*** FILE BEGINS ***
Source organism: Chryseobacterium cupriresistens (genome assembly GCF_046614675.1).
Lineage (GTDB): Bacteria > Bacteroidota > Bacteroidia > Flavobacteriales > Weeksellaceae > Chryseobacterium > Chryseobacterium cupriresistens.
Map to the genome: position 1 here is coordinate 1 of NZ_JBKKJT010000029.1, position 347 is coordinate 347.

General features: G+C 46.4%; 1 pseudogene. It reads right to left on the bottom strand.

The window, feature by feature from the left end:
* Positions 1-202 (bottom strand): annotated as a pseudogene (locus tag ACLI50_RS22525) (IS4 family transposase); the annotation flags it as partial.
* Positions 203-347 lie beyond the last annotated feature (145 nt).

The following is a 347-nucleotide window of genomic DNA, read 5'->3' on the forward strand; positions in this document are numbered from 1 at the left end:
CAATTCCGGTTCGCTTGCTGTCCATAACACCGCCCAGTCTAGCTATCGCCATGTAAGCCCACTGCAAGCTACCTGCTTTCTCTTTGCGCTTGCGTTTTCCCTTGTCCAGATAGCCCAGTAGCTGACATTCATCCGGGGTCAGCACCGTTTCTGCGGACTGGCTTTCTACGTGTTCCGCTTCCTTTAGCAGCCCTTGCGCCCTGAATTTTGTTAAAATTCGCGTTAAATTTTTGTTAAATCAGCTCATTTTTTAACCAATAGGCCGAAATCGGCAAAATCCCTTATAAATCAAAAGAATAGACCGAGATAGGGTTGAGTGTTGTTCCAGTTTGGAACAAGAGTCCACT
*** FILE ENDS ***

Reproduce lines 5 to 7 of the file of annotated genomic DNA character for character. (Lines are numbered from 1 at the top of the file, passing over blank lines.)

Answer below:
The window, feature by feature from the left end:
* Positions 1-202 (bottom strand): annotated as a pseudogene (locus tag ACLI50_RS22525) (IS4 family transposase); the annotation flags it as partial.
* Positions 203-347 lie beyond the last annotated feature (145 nt).